This post is about memory requirements for fast range queries.

First, let's consider 2 following types of queries on a sequence x[0]..x[n-1] in *O*(*logn*):

**sum(a, b)**— calculate x[a] + x[a+1] + ... + x[b]**add(i, value)**— x[i] += value

This is a well-known problem that can be solved using *Fenwick tree*.

What is good with Fenwick tree — is that it gives **memory-optimal** solution in the sense that it needs an array of only n elements, where each element has enough capacity to store any sum(a,b). Unlike *Fenwick tree*, any solution based on *segment tree* will use at least 2*n elements.

Now suppose we need range update and our query types become the following:

**sum(a, b)**— calculate sum x[a] + x[a+1] + ... + x[b]**add(a, b, value)**— x[a]+=value x[a+1]+=value ... x[b]+=value

This is most often solved using *segment tree* with 2 arrays (something like sum[] and delta[]), each of 2*n or 4*n size. So the minimum memory consumption is 4*n which is far from optimal n.

We can improve. It was discovered that *Fenwick tree* can be altered to support both range queries and updates. All following solutions use 2*n elements:

- Petr blog: http://petr-mitrichev.blogspot.ru/2013/05/fenwick-tree-range-updates.html
- Topcoder forums: link1 link2
- habrahabr.ru (russian only): http://habrahabr.ru/post/170933/

However there is also a solution with *segment tree* that seems to work, but I don't have a prove. We leave only array sum[] and while walking down the tree we push delta = sum[i] — sum[2*i+1] — sum[2*i+2] down. He is source code, which is not quite honest though, because it achieves 2*n consumption only if n is 2^{ m} - 1. But is seems that non-recursive *segment tree* solves the problem.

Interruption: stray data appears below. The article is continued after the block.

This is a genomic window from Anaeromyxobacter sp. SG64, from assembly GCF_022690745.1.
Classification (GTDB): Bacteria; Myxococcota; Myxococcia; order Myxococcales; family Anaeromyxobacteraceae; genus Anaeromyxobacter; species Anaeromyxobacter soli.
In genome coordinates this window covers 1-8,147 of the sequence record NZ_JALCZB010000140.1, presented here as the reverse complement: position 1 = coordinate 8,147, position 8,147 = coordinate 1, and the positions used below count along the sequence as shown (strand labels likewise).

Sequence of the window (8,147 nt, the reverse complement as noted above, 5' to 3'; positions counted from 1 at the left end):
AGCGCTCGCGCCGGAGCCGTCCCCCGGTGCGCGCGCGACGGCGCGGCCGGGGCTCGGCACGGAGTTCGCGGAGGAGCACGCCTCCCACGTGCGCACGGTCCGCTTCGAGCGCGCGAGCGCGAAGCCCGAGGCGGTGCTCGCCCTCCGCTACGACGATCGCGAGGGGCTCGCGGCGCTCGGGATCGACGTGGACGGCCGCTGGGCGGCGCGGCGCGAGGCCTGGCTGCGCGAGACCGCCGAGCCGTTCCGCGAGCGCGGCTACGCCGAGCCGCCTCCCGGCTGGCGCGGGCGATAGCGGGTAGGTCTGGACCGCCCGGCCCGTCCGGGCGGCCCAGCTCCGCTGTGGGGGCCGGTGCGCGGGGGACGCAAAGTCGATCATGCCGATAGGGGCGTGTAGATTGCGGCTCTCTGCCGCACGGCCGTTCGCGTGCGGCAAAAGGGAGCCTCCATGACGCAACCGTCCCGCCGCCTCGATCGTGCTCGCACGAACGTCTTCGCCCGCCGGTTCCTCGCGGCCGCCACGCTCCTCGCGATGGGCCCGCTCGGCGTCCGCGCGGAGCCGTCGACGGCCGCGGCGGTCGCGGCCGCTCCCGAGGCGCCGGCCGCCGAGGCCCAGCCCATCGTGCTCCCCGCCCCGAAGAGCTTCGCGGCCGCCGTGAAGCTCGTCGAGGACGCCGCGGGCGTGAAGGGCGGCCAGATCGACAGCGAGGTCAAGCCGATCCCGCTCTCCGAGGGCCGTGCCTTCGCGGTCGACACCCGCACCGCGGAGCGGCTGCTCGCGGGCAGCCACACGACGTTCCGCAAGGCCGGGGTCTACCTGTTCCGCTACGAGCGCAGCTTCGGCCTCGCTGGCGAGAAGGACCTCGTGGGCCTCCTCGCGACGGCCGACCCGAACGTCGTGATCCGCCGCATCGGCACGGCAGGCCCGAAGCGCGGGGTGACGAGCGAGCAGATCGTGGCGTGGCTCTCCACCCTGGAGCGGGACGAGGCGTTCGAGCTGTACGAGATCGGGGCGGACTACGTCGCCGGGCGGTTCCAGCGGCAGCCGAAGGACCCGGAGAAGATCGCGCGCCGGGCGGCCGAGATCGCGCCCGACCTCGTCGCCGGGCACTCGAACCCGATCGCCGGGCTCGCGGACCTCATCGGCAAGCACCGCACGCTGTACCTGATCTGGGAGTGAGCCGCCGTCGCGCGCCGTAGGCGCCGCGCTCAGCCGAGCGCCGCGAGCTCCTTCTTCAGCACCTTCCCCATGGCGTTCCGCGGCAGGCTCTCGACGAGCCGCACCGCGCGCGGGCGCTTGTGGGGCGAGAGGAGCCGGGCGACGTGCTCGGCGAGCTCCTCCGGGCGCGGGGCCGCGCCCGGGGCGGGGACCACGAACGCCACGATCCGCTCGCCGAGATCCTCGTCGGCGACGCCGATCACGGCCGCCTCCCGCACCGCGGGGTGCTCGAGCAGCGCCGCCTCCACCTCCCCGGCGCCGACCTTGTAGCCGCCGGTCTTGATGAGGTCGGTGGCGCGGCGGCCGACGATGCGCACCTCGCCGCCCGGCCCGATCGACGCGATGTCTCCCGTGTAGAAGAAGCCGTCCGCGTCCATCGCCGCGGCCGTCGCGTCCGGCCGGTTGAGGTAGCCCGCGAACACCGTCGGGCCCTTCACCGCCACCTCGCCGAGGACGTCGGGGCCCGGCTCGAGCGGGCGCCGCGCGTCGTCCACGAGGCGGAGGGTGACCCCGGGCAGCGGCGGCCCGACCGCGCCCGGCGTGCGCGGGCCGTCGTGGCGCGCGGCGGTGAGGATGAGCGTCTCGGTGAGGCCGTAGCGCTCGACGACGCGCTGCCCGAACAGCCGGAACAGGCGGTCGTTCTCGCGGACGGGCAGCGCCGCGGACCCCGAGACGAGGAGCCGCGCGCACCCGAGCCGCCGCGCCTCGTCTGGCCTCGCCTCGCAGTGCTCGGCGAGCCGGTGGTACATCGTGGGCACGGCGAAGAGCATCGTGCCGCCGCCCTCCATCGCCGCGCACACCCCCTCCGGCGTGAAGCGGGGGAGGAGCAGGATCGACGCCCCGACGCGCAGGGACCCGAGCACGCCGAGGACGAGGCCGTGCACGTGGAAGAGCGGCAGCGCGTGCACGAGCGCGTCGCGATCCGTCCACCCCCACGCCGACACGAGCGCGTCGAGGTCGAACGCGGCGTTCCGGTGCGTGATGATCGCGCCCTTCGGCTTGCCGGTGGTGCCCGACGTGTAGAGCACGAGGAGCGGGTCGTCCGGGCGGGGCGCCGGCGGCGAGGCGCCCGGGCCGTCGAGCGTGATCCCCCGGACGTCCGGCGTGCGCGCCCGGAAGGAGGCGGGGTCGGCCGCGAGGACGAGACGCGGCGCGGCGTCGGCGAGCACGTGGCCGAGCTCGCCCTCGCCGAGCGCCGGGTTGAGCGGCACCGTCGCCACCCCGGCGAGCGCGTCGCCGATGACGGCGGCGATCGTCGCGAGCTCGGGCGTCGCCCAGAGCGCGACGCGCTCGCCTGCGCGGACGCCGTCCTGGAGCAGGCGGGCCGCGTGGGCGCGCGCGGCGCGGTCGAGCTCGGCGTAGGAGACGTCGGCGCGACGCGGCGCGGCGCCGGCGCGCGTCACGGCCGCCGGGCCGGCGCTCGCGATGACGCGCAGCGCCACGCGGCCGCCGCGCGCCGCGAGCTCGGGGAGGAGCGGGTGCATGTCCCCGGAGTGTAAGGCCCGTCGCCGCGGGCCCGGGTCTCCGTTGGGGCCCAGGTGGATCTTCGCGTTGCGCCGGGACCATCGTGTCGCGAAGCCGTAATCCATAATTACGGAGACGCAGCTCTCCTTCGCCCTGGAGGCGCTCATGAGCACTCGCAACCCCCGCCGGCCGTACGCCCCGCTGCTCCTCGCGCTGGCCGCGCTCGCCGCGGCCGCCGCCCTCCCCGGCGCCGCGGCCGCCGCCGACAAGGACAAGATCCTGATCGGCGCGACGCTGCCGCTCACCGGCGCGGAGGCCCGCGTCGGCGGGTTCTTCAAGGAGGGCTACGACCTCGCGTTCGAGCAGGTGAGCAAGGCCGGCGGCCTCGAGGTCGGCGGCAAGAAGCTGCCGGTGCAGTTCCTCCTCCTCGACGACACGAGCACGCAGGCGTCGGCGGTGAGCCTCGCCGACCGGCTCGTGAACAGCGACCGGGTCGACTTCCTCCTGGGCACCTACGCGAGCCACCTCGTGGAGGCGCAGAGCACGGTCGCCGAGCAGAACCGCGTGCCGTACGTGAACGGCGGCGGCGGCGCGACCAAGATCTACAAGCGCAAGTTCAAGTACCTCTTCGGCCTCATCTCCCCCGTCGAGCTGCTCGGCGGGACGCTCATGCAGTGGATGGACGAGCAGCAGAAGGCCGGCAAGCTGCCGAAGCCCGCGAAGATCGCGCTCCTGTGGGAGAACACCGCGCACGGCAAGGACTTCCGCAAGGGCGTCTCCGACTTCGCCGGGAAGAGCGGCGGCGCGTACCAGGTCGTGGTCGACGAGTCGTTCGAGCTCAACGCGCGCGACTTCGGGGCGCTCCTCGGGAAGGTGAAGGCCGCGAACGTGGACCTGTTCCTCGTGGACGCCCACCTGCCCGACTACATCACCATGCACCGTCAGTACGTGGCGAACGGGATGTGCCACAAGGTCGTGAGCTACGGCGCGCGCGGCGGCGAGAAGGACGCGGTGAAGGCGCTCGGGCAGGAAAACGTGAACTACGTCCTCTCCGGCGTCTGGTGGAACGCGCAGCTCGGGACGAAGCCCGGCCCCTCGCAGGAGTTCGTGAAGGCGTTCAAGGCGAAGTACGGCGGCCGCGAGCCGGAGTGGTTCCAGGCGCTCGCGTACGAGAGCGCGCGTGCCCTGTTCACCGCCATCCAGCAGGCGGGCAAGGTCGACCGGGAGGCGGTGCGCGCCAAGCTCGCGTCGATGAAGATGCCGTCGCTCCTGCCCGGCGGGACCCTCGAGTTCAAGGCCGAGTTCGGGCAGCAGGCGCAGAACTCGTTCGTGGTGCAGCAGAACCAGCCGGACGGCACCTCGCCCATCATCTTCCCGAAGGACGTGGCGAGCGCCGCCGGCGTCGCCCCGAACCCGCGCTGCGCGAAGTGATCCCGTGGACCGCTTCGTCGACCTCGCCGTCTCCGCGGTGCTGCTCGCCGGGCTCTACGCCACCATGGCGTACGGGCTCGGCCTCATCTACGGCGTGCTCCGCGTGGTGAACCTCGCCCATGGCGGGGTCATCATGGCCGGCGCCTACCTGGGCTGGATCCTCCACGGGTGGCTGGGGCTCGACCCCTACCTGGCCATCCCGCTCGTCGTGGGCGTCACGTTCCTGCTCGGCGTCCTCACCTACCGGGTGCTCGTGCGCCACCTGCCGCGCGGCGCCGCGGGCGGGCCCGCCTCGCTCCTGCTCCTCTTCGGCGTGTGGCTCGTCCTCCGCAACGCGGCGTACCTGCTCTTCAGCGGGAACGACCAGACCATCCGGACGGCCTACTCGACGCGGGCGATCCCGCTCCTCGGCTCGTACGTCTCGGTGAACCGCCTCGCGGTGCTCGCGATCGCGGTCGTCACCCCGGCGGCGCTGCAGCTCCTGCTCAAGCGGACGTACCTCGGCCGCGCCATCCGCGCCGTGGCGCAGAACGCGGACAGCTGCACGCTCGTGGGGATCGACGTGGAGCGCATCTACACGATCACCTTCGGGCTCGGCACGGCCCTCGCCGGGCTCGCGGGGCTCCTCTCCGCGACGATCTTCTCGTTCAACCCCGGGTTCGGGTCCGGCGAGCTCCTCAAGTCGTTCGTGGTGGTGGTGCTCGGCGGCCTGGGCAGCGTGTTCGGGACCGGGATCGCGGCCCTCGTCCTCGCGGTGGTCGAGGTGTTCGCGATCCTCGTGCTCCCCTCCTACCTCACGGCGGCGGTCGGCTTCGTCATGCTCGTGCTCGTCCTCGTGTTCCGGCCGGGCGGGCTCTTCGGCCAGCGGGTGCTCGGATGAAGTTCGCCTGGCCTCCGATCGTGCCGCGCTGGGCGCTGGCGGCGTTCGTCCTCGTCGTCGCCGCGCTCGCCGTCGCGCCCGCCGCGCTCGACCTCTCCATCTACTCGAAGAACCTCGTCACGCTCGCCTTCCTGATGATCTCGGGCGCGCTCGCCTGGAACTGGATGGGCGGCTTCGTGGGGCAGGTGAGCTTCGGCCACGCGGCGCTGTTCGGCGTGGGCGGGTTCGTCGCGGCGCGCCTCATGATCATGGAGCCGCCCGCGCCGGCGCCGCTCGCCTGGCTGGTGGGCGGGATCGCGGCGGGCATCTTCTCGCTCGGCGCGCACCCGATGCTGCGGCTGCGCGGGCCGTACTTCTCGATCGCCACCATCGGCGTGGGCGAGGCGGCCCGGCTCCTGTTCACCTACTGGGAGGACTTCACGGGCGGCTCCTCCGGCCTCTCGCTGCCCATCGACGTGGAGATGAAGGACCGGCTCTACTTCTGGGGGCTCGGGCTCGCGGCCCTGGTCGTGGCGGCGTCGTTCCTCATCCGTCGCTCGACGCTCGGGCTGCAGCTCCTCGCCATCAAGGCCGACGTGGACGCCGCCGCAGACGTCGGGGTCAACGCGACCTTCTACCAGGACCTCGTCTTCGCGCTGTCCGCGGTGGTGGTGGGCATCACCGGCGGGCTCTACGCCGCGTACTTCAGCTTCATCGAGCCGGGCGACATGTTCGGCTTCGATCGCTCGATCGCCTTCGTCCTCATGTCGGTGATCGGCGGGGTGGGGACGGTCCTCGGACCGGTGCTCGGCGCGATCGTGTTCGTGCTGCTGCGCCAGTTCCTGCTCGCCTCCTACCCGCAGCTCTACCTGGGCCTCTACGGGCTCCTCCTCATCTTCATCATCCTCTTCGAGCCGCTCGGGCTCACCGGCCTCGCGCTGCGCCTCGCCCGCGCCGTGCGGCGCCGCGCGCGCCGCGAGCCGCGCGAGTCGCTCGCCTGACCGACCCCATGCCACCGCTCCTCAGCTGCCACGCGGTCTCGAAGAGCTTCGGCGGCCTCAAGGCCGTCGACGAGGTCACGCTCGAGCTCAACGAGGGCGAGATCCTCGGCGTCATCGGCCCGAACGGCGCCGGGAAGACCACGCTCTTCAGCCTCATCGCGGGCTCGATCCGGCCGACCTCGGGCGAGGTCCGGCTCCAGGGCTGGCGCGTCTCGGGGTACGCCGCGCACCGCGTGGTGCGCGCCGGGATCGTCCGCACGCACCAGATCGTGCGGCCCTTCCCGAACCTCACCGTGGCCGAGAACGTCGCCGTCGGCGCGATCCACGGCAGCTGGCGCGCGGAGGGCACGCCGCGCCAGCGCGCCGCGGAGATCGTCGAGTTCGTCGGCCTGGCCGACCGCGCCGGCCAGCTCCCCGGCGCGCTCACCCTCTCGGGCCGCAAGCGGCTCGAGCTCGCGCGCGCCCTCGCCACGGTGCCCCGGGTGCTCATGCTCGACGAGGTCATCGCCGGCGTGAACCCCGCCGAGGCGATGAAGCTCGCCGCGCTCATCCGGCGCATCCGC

So, listed variations of *Fenwick tree* do not improve over *segment tree* here and all use 2*n elements.

Can we prove that a single *Fenwick tree* with n elements is not enough to process both range queries and updates in *O*(*logn*)?

Here's an algorithm which uses exactly words of storage for some constant K, by compressing one of the Fenwick trees into N/K words and performing at most 2*K-2 extra O(logN) updates per insertion: (pastebin)

Impractical, yes, but it proves that 2N is not the lowest bound possible.

Here is a good tutorial about lazy propagation. Good luck!